Staying Afloat - Courtney Angela Brkic’s ‘First Rule of Swimming’

The New York Times, by BROOKE ALLEN, July 12, 2013

The violent history of postwar Croatia, from 1945 until the turn of the millennium, created three generations of dislocated people. Some were dislocated from home and roots: many thousands fled their homeland during the years of Yugoslav Communism, with its informers, “eliminations” and prison camps. Others, who stayed on, were dislocated from their history as the Communist authorities rewrote the past, a process that continued during the bloody Balkan wars of the 1990s. And dislocation, as always, extended into the psychological realm: timeless ideas of value and even truth were warped by decades of lies.

In her new novel, “The First Rule of Swimming,” Courtney Angela Brkic conveys all these dislocations with empathy and poetic grace. Her fictional family lives on an imaginary Adriatic island called Rosmarina, a timeless, enchanted place that has incongruously been dragged into the brutal 20th century. The family patriarch, Luka, fought with the partisan guerrillas during World War II. Thirty years later, his son Marin is tortured in a dreadful prison and later flees the country, disappearing into “the rabbit hole of America.” Luka’s daughter, Ana, is no longer “the gentle beauty of her wedding photograph but a nervous woman who ingested the contents of various blister packs.” For mysterious reasons, she has chosen to abandon the island for a squalid urban life with an abusive husband in nearby Split, leaving her two daughters with their grandfather.

It is on these daughters, Magdalena and Jadranka, that the story is centered. The elder, Magdalena, is unswervingly loyal to Rosmarina and to her family and has taken the unusual career path of staying on the island and teaching school. “Few who attended university ever returned for more than holidays, and at 31 she was an oddity in a place where teenage girls tended to marry out of boredom.” Jadranka is more restless, driven by demons she hardly understands. Eventually she too heads for America, stopping temporarily with their cousin Katarina, who had emigrated from Rosmarina as a child some 30 years earlier and is now a chic Manhattan gallery owner. A few months later Jadranka, like her uncle Marin, disappears down the rabbit hole.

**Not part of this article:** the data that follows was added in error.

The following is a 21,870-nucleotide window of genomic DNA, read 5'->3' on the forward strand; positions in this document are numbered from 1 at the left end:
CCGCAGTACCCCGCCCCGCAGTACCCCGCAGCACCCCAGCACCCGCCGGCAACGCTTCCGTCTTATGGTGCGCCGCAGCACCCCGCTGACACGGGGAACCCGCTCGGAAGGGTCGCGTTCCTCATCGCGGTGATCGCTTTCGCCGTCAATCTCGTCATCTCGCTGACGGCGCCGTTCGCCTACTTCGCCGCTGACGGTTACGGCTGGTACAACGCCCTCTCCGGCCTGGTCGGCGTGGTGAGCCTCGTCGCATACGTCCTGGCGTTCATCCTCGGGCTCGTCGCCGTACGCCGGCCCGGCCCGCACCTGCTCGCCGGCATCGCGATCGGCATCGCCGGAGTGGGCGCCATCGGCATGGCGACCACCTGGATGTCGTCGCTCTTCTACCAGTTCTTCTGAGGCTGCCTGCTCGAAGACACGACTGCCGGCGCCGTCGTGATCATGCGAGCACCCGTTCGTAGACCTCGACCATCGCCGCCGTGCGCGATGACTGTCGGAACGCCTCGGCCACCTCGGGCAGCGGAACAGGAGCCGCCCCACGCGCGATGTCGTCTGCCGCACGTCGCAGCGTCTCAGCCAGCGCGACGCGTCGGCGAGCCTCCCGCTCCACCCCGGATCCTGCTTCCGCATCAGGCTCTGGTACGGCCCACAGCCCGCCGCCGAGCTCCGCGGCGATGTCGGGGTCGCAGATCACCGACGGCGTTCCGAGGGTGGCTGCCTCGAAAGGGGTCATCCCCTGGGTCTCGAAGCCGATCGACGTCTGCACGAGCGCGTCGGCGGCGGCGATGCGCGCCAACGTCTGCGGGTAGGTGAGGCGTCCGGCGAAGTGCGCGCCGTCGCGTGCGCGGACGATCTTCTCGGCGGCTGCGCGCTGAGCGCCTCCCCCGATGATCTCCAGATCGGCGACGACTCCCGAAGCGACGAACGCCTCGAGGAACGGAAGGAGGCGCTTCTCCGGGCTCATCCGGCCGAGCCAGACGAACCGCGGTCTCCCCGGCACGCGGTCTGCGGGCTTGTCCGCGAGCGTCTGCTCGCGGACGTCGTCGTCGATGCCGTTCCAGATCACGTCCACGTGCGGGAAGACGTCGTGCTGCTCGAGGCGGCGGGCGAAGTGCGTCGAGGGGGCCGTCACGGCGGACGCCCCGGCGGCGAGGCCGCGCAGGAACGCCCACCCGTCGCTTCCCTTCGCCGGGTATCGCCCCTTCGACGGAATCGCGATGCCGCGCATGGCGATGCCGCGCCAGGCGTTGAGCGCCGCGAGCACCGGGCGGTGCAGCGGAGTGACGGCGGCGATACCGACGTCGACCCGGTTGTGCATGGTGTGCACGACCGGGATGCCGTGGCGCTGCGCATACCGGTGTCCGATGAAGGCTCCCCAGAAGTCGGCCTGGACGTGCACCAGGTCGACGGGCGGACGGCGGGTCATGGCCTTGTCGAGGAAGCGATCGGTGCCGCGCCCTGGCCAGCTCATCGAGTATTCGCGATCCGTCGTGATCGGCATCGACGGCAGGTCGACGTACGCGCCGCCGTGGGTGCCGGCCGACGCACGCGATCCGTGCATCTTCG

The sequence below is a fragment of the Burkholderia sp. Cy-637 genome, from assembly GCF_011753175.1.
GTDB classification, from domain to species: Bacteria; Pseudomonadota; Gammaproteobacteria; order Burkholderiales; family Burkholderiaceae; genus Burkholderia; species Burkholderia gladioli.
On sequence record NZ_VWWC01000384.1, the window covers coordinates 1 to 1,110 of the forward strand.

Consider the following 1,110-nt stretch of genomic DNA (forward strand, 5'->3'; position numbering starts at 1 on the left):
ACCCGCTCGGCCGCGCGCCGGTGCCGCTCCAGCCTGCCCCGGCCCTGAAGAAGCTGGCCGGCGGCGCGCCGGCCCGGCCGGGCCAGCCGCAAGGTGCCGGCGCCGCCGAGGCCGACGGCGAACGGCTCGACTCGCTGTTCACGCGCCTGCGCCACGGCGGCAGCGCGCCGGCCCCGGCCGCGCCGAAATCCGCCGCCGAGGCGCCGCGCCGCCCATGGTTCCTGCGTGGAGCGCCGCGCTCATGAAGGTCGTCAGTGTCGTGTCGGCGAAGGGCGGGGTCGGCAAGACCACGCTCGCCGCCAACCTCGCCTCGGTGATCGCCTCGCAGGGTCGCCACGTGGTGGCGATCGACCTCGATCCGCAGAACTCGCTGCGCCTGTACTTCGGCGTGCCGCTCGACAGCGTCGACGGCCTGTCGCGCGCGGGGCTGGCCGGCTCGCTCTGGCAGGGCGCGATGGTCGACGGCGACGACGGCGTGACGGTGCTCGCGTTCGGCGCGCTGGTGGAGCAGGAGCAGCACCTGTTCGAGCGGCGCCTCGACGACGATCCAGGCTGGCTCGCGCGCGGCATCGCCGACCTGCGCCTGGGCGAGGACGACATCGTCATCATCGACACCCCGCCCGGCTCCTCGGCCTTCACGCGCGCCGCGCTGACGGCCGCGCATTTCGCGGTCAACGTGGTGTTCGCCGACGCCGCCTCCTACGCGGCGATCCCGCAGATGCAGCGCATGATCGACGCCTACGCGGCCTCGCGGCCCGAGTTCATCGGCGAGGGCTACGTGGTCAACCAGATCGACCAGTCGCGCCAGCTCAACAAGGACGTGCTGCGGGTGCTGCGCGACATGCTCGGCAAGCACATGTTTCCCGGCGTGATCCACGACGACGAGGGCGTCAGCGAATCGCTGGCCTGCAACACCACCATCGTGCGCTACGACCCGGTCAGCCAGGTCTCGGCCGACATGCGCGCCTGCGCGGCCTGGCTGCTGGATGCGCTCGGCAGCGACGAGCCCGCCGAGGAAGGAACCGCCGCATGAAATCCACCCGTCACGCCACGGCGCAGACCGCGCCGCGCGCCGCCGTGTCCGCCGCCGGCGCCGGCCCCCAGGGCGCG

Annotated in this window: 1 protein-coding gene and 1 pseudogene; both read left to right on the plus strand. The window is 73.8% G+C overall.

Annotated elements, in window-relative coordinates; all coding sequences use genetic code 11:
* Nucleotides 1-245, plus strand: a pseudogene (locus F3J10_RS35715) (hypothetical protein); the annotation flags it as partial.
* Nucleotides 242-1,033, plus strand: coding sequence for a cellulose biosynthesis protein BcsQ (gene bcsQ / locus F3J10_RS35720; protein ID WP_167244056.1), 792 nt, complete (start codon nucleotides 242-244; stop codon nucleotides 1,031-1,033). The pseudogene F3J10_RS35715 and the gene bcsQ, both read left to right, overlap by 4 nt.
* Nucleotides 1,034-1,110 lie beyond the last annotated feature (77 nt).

Magdalena’s journey to America to find her sister forms the arc of a fairy-tale quest, perhaps that of Snow White and Rose Red, in a German storybook the girls’ mother had once given them: “Magdalena could still remember the vividly rendered illustrations, so different from the washed-out colors of the country’s socialist presses.” As Magdalena searches New York, probing the exile Croatian community, layers of the family’s history slip away and the truth — involving betrayal, thwarted love and ultimately reconciliation — is shiningly revealed.

Brkic is well qualified to tell this story. Her father, like the fictional Katarina’s, escaped Yugoslavia for the United States during the Tito years, and like Katarina, Brkic continues to be haunted by the Croatian childhood she was denied. In 1993, during the Balkan Wars, Brkic took a break from her university studies and visited the country. Later she returned to work as a translator with a team of forensic archaeologists, excavating the Srebrenica killing fields — an experience that inspired her moving memoir, “The Stone Fields,” and her 2003 story collection, “Stillness.”

“The First Rule of Swimming” examines lives bruised and twisted by history, like weather-beaten trees that nevertheless manage to produce the sweetest fruit. “In addition to the happy unions that propagate the human race,” the aged Luka reflects on his deathbed, “how many rapes and murders, how many kidnappings, illicit trysts and unhappy couplings have gone into the making of any one person?”



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